Course Hero. "Bridge to Terabithia Study Guide." Course Hero. 11 May 2017. Web. 25 Feb. 2018. <https://www.coursehero.com/lit/Bridge-to-Terabithia/>.
Course Hero. (2017, May 11). Bridge to Terabithia Study Guide. In Course Hero. Retrieved February 25, 2018, from https://www.coursehero.com/lit/Bridge-to-Terabithia/
(Course Hero, 2017)
Course Hero. "Bridge to Terabithia Study Guide." May 11, 2017. Accessed February 25, 2018. https://www.coursehero.com/lit/Bridge-to-Terabithia/.
Course Hero, "Bridge to Terabithia Study Guide," May 11, 2017, accessed February 25, 2018, https://www.coursehero.com/lit/Bridge-to-Terabithia/.
It is August, just before the school year begins, and Jess wakes up early to go for a run. He waits until his father leaves for work and is careful not to wake his mother and sisters. Jess has been training all summer, running through the cow pasture in his overalls with his rough, bare feet. He wants to be the fastest runner in fifth grade and not just the "crazy little kid that draws all the time." Jess runs for longer than usual and is called in to breakfast by his younger sister May Belle. When he enters the kitchen, his older sisters Ellie and Brenda make fun of his sweatiness and odor. Momma scolds Jess and makes him wash in the cold water of the kitchen sink.
When Momma announces chores to do, the older girls object, saying they need to go school shopping. Jess observes to himself that "these girls could get out of work faster than grasshoppers could slip through your fingers." The girls also wheedle five dollars from their mother, saying their father promised them the money, even though Momma protests she "ain't got no money to give you." Since the two youngest girls are not old enough to help with chores, the older girls' departure has "left Jess to do the work as usual," including milking the cow and picking beans in the noonday sun. As Jess picks beans, May Belle arrives with news that new neighbors are moving into the "ratty old country house" next door. Jess's first thought is "they wouldn't last," but the narrator notes he later recognizes this moment as "probably the biggest thing in his life."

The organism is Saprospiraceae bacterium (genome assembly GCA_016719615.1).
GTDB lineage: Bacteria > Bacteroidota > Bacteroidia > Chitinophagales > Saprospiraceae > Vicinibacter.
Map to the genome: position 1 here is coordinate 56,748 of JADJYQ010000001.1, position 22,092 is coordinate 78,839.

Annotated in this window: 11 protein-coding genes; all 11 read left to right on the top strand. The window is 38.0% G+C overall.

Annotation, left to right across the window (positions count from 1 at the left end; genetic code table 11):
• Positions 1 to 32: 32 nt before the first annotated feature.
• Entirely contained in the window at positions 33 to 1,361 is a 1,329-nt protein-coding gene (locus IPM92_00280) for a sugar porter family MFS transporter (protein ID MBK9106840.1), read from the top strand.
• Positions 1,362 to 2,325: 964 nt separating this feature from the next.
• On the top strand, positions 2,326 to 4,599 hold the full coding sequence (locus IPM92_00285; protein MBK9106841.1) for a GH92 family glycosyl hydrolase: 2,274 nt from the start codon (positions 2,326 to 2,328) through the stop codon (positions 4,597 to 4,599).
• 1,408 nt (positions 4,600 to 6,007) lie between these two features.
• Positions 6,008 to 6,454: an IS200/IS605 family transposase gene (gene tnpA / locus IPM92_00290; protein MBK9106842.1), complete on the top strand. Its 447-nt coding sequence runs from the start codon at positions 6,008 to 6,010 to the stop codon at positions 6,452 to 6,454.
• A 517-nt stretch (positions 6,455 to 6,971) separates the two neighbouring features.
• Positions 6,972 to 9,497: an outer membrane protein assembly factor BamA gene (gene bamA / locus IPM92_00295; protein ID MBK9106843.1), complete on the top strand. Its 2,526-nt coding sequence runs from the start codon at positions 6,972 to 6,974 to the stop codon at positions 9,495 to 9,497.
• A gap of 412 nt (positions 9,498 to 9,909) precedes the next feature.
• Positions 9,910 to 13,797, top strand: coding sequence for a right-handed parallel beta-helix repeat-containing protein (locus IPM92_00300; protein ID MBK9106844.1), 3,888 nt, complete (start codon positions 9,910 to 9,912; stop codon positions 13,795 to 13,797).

While the chapter title seems direct enough, it immediately calls attention to an important influence in Jess's life: his father. Jess is a "Jr.," and his strained relationship with his father opens the story. Jess doesn't want his father to know about his running because he might consider it a waste of time and give Jess more chores to do instead. And Jess has many chores—unlike his lazy, complaining older sisters, who are indulged by their parents. The girls are able to go out, have fun, and spend the family's very limited resources, while Jess is expected to do a considerable amount of work on the farm and does not receive the same benefits. He recognizes the unfairness of this situation and understandably resents it. Jess's only real support within the family is May Belle, who admires him and helps him through small acts of service.
The family's poverty is evident, from the narrator's descriptions of Jess's "worn-out" sneakers with "holes in the bottom" to the trashy "scrap heap" at the edge of the pasture. For the Aarons family, farming puts food on the table, but there's never enough money to go around. Jess's father expects him to be "a man" and help with the work to provide for the family. Although Jess grouses about his duties, he takes them seriously and is responsible about getting them done.
For Jess running is a way he can prove himself to the other students at school, where he has little social clout. He has been known as the "crazy little kid that draws all the time," a label he wishes to escape. Jess wants to fit in with his peers and be admired; he wants to rise to the top of the pack, in running, as he gets older and more ambitious. As with many aspects of life Jess models his running stance on what he sees on television, in this case the show Wide World of Sports; television is his main outlet to the world beyond Lark Creek. And while Jess loves to draw, it is considered "unmanly," so he hides his artistic talent from almost everyone.
The narrator's point of view is also significant. The narrator relates the actions and words of all the characters, but reveals the thoughts of only one character: Jess. In doing so the narrator leads the reader to interpret events and characters of the story through Jess's eyes and makes Jess more sympathetic to the reader. The narrator also uses a flash-forward to show Jess's thoughts in the future about the new neighbors moving in. The revelation that this event is "probably the biggest thing in his life" cues the reader to pay special attention to the neighbors, who will become important in the story.